African American Teen Unemployment Up 11% in June to More than Six Times National Average
Federal minimum wage increase will make it even harder for the quarter of a million African American youth to find a job
Publication Date: July 2006
Topics: Minimum Wage
Washington DC – While overall unemployment remains steady at 4.6%, the unemployment rate among African American teens increased by 11% in the month of June to the shockingly high rate of 27.8%, according to the Labor Department’s June jobs report. This bleak employment outlook for young African Americans threatens to become much worse as lawmakers return to the Capitol next week and again take up the debate to raise the minimum wage to $7.25 an hour, according to the Employment Policies Institute.
While overall teenage unemployment continues to hover around 15%, African American teen unemployment remains more than six times the national rate. This translates into about 244,000 African American teenagers actively seeking employment who are finding it difficult to secure a job.
Decades of economic research conclude that mandated wage hikes eliminate entry-level jobs, putting particular pressure on minorities and the low skilled. A Cornell University study found that black young adults typically bear almost four times the employment loss of their non-black counterparts after a minimum wage increase. Specifically, they found that a 10% increase in the minimum wage will result in an 8.5% decrease in employment for black young adults and teenagers.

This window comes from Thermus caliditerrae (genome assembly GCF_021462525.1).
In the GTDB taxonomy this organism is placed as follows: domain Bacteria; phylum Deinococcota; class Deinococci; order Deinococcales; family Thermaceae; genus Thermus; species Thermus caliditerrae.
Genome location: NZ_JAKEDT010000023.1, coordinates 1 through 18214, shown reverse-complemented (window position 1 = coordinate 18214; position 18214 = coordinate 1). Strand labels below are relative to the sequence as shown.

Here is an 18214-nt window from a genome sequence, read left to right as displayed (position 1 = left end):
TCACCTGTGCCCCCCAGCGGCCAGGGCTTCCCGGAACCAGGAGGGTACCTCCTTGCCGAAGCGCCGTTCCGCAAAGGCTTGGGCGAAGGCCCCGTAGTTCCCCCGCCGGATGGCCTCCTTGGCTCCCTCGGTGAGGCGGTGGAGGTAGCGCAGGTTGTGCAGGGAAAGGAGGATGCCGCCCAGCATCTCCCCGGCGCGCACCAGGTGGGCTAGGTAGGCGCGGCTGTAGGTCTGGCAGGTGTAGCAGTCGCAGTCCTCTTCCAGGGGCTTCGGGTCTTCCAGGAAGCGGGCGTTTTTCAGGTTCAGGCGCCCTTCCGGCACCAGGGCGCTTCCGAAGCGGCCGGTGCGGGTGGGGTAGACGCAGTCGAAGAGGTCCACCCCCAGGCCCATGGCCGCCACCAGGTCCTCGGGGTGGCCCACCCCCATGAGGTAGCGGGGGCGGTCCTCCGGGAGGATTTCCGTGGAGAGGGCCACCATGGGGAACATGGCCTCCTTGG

“Raising the minimum wage is going to make it even harder for young African Americans to get their foot in the door and start gaining lifelong skills that will help them up the ladder of success,” said Michael Flynn, Director of Legislative Affairs for the Employment Policies Institute.
Gatewayjobs.com, a website focusing on the crisis in entry-level employment, provides regularly updated statistics detailing the employment market for entry-level employees and vital information about a host of government assistance programs designed to promote employment and economic success.